"Which mindset is right? Mine, of course. People who disagree with me are by definition crazy. (Until I change my mind, when they can suddenly become upstanding citizens. I'm flexible, and not black-and-white.)"
On recent Anti-KDE blogs.
Being an avid reader of blogs in the Free Software world, and especially in the Free Desktop
world, lately, I see there is an increased amount of blogs that try to put KDE in a bad light.
Today's example on
Iain Holmes blog made me realise that it's time to
publicly ask people to stop exhibiting this pattern in the public.
This kind of sidekicking other Free Software projects puts you and the
community (GNOME in this case, but it universally also applies to KDE, the Freedesktop and the
Free Software community) as a whole in bad light. While it's probably fine to
make an ass out of yourself, please don't apply the same logic to others. Therefore, if you
consider bitching about The Other Desktop (be it KDE, GNOME or whoever else's offering) in
public forums, please keep the following in mind (and don't expect me to list new things here):
Those who look behind this kind of posts wonder about the real reasons for this
immature and harmful behaviour. My personal guess is that there's a fear of others outrunning your
pace of innovation (which is absolutely normal in competitive innovation, sometimes A leads,
sometimes B does, in total both win in terms of speeds compared to being the only player).
Then, there's an uncertainty how to cope with this in a collaborative fashion (there's a lot of
potentially shared technology in KDE4, you know?). The net result is doubt for those who
consider trying a Free Desktop -- they'll just wait until the community shows it's mature and
working as one on a good user experience.
That's the people you're scaring away, yet it's by far largest part of the desktop market. Remember,
there's one vendor monopolising the market, by concentrating your effort on
the other Free Desktop, you're trying to fight for a 3% - 6% slice of the market (which probably
aligns much better with your offering, and thereby it has much less of a competitive advantage.
That is "interesting", "unique" and "challenged", but probably not very "smart" from a marketing
point of view.).
So here's my call to weapons:
- Trying to ridicule other Free Software people's work is counter-productive to
the cause of getting more people to use Free Software.
- Stating bad things and forgetting about the background for convenience reasons shows
only one thing well: You're too narrow-minded to see the big picture, and you don't do any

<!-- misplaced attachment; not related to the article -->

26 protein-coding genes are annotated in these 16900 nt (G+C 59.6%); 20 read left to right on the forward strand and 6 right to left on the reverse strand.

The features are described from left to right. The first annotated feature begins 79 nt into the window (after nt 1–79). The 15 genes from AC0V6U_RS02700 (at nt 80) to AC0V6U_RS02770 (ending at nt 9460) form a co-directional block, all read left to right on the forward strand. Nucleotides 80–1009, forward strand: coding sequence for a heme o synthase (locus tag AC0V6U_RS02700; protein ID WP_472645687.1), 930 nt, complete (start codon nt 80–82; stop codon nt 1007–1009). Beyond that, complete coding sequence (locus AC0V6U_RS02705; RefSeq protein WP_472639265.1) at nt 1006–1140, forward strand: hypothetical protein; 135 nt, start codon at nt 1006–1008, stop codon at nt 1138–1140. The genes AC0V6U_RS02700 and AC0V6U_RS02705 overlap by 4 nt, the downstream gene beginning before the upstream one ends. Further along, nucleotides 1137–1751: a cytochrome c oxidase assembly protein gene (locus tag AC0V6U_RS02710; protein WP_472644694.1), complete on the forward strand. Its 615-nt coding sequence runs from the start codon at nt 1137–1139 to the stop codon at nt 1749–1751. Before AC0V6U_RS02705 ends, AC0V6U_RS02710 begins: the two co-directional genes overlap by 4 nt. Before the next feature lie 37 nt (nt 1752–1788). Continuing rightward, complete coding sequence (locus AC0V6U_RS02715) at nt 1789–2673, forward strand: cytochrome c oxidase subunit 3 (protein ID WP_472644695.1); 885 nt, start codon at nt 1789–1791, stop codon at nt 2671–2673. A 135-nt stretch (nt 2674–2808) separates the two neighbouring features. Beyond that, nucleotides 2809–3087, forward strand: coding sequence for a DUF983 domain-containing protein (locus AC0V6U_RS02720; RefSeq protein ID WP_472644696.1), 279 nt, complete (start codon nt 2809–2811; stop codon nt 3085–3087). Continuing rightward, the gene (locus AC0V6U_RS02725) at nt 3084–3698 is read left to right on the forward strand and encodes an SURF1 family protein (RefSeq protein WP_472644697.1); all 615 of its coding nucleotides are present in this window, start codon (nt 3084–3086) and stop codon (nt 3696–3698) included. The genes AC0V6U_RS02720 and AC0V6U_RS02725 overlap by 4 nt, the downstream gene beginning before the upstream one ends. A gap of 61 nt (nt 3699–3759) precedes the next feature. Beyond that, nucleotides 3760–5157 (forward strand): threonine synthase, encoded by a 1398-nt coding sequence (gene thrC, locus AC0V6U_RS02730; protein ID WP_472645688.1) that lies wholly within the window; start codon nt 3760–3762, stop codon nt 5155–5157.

effort to try to really understand the thing you're bitching about. In 99.9% of the cases,
the world is not as black-and-white as you are so conveniently trying to put it.
- It also puts your community into bad light, and it makes collaborating for those who
are less narrow-minded much harder. Don't throw sticks between your own people's legs.
- It doesn't help the adoption of Free Software and the Free Desktop at all,
in fact, it shows that you're immature.
- It might provoke the same kind of reaction from the other side, leading to a vicious circle
of mud-slingering with the consequences I'm outlining in this post.
- Diversity is one of the principles of Free Software, your pattern of behaviour shows a deep
lack of understanding of this concept.
- Remember what today might be a funny and smart post, it can be tomorrow's reason for an employer
to not consider your application because of a lack of vision, understanding and diplomacy in dealing with
diversity. (Replace "employer" with "potential girl-friend" at will.) Don't shoot yourself in the
- The Free Software cause is best served by being open-minded, collaborating with each other and
being honest and positive about your own and other's achievements.
People of the Free Software community, discourage this kind of counter-productive behaviour
and fight for a wide community of freedom-lovers that grows beyond trying to downplay other's
On a positive note, I do know that this kind of behaviour is not the common
case in either community. In fact, I've worked together really well with people from other Free
Software projects (including GNOME) in the recent past. Unfortunately, only bad news is news, so
this is what gets picked up by the media. And unfortunately, it needs a lot of people not peeing
in the pool to see a pattern of a nice bunch to make up for one rotten apple.
[ Wed, 26 Sep 2007 14:55:13 +0200 ] permanent link
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23-11-2007, 18:44 h
© Sebastian Kügler